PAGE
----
Unfortunately, cross-site request forgery attacks are not limited to the HTTP protocol. WebSocket hijacking (sometimes known as CSWSH) is a commonly overlooked vulnerability in most realtime applications. Fortunately, since Sails treats both HTTP and WebSocket requests as first-class citizens, its built-in CSRF protection and configurable CORS rulesets apply to both protocols.
You can prepare your Sails app against CSWSH attacks by enabling the built-in protection in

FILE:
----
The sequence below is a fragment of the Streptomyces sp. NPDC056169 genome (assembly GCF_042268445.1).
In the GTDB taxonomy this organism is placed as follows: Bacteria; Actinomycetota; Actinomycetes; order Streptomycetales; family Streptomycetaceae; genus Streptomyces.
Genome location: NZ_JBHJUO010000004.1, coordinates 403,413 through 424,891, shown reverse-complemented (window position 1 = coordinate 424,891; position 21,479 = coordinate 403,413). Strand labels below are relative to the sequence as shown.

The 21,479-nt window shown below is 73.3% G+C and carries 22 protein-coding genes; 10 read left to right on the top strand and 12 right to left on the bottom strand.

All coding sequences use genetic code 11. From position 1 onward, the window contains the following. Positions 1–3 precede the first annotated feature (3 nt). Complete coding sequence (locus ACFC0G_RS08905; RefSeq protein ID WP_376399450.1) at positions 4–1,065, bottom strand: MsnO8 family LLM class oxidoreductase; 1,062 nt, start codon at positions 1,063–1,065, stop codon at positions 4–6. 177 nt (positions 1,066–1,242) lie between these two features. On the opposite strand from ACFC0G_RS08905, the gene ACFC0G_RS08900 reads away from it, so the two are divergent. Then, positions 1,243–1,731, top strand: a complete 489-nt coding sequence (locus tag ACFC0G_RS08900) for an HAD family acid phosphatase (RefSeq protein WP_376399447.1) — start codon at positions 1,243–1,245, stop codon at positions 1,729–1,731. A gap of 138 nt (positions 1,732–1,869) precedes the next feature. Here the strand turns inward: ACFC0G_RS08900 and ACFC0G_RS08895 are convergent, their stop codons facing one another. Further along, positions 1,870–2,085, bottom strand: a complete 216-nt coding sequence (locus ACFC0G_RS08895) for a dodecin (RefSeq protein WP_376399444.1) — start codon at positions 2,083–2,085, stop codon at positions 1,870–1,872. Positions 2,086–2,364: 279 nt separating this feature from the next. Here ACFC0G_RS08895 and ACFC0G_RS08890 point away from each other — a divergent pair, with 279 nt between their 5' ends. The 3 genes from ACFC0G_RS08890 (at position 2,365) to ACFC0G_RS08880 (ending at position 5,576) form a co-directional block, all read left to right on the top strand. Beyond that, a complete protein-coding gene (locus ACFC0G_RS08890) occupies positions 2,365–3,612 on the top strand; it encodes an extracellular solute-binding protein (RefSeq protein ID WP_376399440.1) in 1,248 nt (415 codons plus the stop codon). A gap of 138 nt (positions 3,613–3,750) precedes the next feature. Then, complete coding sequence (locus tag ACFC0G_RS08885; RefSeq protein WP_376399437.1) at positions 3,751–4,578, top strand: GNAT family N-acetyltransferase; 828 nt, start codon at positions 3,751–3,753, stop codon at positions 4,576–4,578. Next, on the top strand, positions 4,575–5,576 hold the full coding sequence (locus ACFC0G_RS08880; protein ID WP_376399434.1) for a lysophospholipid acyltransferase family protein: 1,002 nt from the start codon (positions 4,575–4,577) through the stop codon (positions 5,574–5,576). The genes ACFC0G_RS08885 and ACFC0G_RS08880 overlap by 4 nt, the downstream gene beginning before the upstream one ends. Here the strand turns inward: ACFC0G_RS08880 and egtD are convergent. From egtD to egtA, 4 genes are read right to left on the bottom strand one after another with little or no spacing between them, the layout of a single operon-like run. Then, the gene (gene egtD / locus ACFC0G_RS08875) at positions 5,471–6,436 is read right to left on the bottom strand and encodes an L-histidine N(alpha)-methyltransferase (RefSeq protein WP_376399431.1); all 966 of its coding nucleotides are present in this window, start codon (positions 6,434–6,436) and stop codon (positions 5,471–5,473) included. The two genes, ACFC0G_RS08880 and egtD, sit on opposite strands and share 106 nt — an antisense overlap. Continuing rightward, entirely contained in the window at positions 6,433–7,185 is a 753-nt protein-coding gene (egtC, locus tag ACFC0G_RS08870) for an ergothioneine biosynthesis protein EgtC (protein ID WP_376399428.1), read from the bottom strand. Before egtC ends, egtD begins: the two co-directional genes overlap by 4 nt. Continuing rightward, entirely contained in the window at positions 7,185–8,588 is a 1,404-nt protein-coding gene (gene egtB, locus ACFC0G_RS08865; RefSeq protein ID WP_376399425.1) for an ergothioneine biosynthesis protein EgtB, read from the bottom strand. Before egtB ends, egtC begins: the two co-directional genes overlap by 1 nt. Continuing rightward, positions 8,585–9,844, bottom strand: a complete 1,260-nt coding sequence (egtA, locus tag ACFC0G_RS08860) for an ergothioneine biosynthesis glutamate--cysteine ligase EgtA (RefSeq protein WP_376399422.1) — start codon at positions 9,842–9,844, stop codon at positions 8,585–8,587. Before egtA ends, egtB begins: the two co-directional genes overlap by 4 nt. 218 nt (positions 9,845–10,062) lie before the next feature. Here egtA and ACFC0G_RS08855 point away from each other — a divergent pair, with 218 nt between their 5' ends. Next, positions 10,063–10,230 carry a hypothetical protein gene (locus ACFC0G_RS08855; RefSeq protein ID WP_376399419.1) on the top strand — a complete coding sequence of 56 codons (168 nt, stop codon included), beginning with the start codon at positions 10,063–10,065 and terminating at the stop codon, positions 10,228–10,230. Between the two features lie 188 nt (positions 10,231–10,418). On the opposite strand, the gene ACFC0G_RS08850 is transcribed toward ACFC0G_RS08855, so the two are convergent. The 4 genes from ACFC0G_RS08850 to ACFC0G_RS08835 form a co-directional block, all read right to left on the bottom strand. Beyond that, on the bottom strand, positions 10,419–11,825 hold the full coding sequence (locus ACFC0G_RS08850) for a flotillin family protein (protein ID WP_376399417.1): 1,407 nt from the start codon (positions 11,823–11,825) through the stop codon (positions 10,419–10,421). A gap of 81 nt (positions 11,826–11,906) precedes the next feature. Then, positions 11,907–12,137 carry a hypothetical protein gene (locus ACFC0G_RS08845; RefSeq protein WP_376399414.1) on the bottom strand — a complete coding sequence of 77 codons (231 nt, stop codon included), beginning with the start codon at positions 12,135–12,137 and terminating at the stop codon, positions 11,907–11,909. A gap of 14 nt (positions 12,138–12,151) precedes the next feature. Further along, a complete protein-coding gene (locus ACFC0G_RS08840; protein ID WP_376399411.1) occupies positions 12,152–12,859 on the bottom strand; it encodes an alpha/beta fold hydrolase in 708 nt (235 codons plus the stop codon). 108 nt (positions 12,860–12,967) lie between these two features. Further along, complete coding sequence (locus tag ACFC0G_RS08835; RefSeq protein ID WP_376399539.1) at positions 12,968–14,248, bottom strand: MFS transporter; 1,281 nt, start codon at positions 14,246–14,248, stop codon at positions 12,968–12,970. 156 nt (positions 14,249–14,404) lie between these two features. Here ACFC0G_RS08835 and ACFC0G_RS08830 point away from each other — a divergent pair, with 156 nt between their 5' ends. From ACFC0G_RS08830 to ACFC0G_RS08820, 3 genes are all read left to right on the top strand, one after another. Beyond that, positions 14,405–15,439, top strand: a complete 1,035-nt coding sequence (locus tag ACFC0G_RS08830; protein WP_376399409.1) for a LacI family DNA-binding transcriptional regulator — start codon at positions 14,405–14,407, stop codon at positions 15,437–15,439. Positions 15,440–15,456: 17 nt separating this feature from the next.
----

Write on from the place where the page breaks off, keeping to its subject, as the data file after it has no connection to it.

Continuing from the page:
config/csrf.js and ensuring that a
_csrf token is sent with all relevant incoming socket requests. Additionally, if you're planning on allowing sockets to connect to your Sails app cross-origin (i.e. from a different domain, subdomain, or port) you'll want to configure your CORS settings accordingly. You can also define the
authorization setting in
config/sockets.js as a custom function which allows or denies the initial socket connection based on your needs.